Despite Rain, Frosh Take Jaunt In the City
Indranath Neogy -- The Tech
Bedraggled upperclassmen lie in wait for freshmen in Kresge Oval yesterday. The drenched crowd then headed out for Thursday Night in the City.
By Dan McGuire
Heavy rain yesterday evening drenched the first annual Thursday Night in the City program in Kresge Oval, causing headaches and logistical problems with what was already a new program.
Thursday Night in the City replaces the old Thursday Night Dinners and boadening its scope somewhat. Freshman are now fed a meal of hot dogs or hamburgers and a salad before being trurned loose with student and living groups into the city. Last year there was no meal and groups met with freshmen immediately after MOYA.
The objective is to keep freshmen "full enough not to have to go out again" but also to give them the chance to eat again if they wished, said R/O Intern Wesley T. Chan '00. "We're telling people it's a meal for people who don't want to go out" later, he said.
Downpour forces innovation
After feasting at an improvised indoor barbecue in the Johnson Ice Rink at 6:00, and watching a twenty minute video montage covering their time at MIT, incoming students entered the sodden green at 7:25 to either find a group to go out with or to head back to their temporary rooms.
Most groups were determined not to let the weather prevent them from enticing freshmen to follow them. The rain "is not going to reduce the number of Interfraternity Council groups that will show up," said Neal H. Dorow, advisor to fraternities, sororities, and independent living groups. "The freshmen will not be disappointed by the turnout of upperclassmen," "Rain or shine, we're going to be out there," said David J. Day, the Interfraternity Council's Judcom chair.
However, dealing with the rain "required a lot more planning on our part," said Sye K. Chanthaboun with Phi Kappa Theta. "We had to rent more cars [to drive students to the restaurant]. Usually people just walk across the bridge," he added.
In addition preparations made before today found themselves being hastily revised. "A lot of the posters are going to get swamped," said Pauan K. Gupta '00 with Baker House. The rain "makes it more difficult to get where you want to go." As the rain began to fall, Baker residents found themselves "getting umbrellas, raingear, and looking for restaurants nearby," he said.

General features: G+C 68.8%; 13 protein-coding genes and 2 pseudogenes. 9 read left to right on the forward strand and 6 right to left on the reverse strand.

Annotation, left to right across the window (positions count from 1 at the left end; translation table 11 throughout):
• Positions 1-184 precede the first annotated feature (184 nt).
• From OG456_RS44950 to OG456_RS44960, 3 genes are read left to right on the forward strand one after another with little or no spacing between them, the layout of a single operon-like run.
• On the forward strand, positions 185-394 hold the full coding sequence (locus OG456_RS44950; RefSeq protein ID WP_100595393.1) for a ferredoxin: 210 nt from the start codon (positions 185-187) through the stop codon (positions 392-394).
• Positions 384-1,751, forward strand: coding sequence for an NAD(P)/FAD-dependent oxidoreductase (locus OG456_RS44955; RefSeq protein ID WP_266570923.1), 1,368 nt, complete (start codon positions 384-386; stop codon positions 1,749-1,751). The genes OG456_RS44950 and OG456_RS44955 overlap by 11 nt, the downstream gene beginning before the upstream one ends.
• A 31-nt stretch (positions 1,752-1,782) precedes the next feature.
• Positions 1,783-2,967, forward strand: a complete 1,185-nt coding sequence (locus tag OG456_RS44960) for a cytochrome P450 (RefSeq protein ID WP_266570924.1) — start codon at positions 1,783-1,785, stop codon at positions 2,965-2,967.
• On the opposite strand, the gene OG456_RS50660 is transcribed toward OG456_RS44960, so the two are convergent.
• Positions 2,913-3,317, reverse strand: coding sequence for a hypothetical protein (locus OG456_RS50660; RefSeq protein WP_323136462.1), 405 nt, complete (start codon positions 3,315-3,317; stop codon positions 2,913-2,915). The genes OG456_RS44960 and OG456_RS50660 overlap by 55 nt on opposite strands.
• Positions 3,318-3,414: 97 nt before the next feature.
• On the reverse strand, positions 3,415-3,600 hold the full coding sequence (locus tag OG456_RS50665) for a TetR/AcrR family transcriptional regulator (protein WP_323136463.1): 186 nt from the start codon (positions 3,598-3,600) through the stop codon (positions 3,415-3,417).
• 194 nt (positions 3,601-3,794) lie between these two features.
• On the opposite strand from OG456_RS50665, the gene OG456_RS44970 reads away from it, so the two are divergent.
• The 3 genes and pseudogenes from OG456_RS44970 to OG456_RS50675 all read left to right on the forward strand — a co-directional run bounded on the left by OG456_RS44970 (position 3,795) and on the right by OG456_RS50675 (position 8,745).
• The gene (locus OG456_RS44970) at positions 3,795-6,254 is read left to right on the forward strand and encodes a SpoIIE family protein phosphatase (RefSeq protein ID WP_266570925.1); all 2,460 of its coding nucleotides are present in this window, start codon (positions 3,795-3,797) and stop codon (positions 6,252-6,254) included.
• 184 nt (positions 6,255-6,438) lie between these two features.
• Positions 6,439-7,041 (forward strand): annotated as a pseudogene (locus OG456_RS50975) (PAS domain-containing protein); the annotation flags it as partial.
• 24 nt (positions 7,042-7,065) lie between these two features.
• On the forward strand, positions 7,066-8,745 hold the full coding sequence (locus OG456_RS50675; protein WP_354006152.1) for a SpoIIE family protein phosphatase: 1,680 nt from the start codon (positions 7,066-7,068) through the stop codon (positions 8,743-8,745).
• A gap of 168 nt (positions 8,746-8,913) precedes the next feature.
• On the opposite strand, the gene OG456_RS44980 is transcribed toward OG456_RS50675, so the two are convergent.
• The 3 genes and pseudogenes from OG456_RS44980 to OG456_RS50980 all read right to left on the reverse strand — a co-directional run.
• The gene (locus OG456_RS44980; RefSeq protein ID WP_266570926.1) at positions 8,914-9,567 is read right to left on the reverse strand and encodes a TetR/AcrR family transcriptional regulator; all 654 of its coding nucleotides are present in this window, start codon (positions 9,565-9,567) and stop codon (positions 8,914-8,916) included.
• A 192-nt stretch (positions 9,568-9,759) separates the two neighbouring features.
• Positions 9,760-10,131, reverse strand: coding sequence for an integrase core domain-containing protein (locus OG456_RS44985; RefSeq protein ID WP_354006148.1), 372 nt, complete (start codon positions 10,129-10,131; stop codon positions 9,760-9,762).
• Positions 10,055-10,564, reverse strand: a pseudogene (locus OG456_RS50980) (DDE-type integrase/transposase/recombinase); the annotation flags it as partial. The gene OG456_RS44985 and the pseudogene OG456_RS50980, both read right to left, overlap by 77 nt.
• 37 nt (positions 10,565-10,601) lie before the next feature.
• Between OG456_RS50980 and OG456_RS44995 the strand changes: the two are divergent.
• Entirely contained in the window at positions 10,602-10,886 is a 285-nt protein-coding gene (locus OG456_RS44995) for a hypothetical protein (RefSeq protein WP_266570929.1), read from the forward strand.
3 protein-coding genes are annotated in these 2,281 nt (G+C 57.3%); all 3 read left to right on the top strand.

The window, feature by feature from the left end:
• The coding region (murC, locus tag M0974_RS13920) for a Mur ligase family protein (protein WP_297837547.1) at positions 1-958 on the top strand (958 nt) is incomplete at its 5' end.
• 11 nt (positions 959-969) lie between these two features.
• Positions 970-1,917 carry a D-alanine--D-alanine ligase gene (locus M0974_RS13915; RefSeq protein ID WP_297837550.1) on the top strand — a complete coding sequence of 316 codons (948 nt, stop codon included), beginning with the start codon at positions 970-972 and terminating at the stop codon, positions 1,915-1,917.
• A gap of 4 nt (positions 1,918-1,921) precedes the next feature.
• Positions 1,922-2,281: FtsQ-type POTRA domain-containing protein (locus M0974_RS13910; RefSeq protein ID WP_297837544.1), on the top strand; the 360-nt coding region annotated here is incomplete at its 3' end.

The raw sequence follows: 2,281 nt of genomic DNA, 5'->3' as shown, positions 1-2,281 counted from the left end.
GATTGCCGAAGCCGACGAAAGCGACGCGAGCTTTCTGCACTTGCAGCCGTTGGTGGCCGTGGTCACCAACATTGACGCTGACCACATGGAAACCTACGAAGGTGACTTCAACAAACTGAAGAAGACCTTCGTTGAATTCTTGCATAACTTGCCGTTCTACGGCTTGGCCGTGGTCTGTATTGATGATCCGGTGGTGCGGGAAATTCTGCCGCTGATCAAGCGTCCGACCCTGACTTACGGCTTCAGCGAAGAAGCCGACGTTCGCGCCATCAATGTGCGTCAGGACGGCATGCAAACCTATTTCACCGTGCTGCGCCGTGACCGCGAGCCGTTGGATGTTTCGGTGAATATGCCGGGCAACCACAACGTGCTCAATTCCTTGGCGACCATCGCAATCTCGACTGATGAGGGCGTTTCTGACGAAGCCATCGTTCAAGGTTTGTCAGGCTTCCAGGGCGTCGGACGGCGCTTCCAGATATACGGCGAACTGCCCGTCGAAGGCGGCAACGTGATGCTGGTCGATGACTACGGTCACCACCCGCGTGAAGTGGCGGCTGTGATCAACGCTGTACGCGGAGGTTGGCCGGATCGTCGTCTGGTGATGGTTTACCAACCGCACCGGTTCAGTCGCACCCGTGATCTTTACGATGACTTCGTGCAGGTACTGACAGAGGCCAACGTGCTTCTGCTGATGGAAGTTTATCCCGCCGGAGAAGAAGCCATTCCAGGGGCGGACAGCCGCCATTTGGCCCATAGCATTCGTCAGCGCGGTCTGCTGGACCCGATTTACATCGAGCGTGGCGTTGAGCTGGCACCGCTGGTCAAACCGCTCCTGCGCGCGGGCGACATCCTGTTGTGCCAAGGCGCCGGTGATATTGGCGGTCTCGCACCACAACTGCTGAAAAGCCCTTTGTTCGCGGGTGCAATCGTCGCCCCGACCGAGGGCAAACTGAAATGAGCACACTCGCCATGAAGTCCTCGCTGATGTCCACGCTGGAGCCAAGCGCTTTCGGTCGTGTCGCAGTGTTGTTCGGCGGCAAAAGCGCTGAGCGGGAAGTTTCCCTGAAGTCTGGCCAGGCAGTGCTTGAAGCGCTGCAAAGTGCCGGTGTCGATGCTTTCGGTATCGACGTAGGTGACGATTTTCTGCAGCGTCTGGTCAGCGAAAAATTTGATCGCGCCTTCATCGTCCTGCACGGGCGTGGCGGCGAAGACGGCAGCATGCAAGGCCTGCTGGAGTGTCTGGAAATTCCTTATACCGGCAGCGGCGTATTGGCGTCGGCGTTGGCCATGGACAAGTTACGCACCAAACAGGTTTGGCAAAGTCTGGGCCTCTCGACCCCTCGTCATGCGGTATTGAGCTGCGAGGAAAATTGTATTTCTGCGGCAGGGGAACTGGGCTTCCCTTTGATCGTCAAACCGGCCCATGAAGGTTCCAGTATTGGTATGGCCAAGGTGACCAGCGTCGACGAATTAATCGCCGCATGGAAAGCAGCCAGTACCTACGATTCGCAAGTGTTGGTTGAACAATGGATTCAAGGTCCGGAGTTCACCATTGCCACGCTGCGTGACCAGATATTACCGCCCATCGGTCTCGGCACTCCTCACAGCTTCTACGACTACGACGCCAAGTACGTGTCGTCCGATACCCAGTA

"Everybody is having the same problem" dealing with the rain, said Seungyong A. Lee '98 with Hansori.
Thursday event feeds students
Thursday Night in the City was conceived of last year to feed freshmen who didn't want to go out on Thursday night. "The issue is that lots of times freshmen don't go out" either "because they're physically unable" after a day of moving in or because they don't wish to for personal reasons, said Elizabeth I. Cogliano, the director of R/O.
In addition, the barbecue offered freshmen the chance to "sit around in groups and talk," she said. "The only time they come together as freshmen without worrying about being part of a group is Thursday," she said. "On Friday they have exams and Saturday they have Killian" kick-off, she added.
The Thursday Night in the City program also broadened the scope of activities that freshmen could participate in, said Cogliano. Thursday Night Dinners Program "was never restricted to just dinners," said Neal H. Dorow,. But because the freshman had not had anything to eat "the immediate impulse was to go out to dinner," he said.
"The R/O committee changed the semantics of this. There are a number of ideas kicked around. For all intents and purposes nothing is changing: they're going somewhere and talking about MIT, residential options, and answering freshmens' questions," he said
"Last year we did this in Johnson. Having us back here is the same thing," said Songjoon Park '97 with Hansori.
Thursday Night in the City "is about the same thing" as Thursday Night Dinners, said Chanthaboun.
Few rules govern event
The R/O committee imposed few rules the on Thursday Night in the City. Most of the rules governed when groups could come to Kresge Oval. Groups "cannot be on the Student Center steps, the Barbecue pits, anywhere around Kresge, in the Student Center, or in Amherst Alley" until 7:20, said Cogliano. "Because [new students are] coming from DuPont, Johnson [to Kresge] it's important that those areas be clear," she said.
The R/O committee did not impose any restrictions on which groups could take freshmen out on the town. "You can just show up and and take somebody, say, bowling," said Chan.
The IFC did impose some rules on its members, however. "The IFC limits male and coed groups to three groups of five people," said Dorow. "Women's groups are limited to six groups of five," he said.
The idea was "to ensure that the upperclassmen meeting the freshmen class reflected the gender demographics of MIT," he said.